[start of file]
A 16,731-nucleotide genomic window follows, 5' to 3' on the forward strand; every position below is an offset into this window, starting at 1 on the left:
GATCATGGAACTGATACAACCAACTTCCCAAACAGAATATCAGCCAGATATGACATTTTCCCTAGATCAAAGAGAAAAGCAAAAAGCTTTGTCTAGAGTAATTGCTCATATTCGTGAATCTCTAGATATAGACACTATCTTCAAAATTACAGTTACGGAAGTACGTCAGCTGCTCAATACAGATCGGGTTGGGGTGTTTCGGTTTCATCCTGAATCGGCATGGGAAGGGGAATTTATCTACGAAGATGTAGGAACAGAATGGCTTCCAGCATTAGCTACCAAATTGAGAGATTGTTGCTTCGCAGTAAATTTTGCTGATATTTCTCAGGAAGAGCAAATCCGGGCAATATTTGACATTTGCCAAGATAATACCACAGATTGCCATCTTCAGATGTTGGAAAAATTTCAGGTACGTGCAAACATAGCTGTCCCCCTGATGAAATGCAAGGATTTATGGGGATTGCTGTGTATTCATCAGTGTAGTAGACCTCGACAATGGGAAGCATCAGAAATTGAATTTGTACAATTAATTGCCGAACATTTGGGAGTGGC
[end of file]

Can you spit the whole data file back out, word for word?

A 16,731-nucleotide genomic window follows, 5' to 3' on the forward strand; every position below is an offset into this window, starting at 1 on the left:
GATCATGGAACTGATACAACCAACTTCCCAAACAGAATATCAGCCAGATATGACATTTTCCCTAGATCAAAGAGAAAAGCAAAAAGCTTTGTCTAGAGTAATTGCTCATATTCGTGAATCTCTAGATATAGACACTATCTTCAAAATTACAGTTACGGAAGTACGTCAGCTGCTCAATACAGATCGGGTTGGGGTGTTTCGGTTTCATCCTGAATCGGCATGGGAAGGGGAATTTATCTACGAAGATGTAGGAACAGAATGGCTTCCAGCATTAGCTACCAAATTGAGAGATTGTTGCTTCGCAGTAAATTTTGCTGATATTTCTCAGGAAGAGCAAATCCGGGCAATATTTGACATTTGCCAAGATAATACCACAGATTGCCATCTTCAGATGTTGGAAAAATTTCAGGTACGTGCAAACATAGCTGTCCCCCTGATGAAATGCAAGGATTTATGGGGATTGCTGTGTATTCATCAGTGTAGTAGACCTCGACAATGGGAAGCATCAGAAATTGAATTTGTACAATTAATTGCCGAACATTTGGGAGTGGC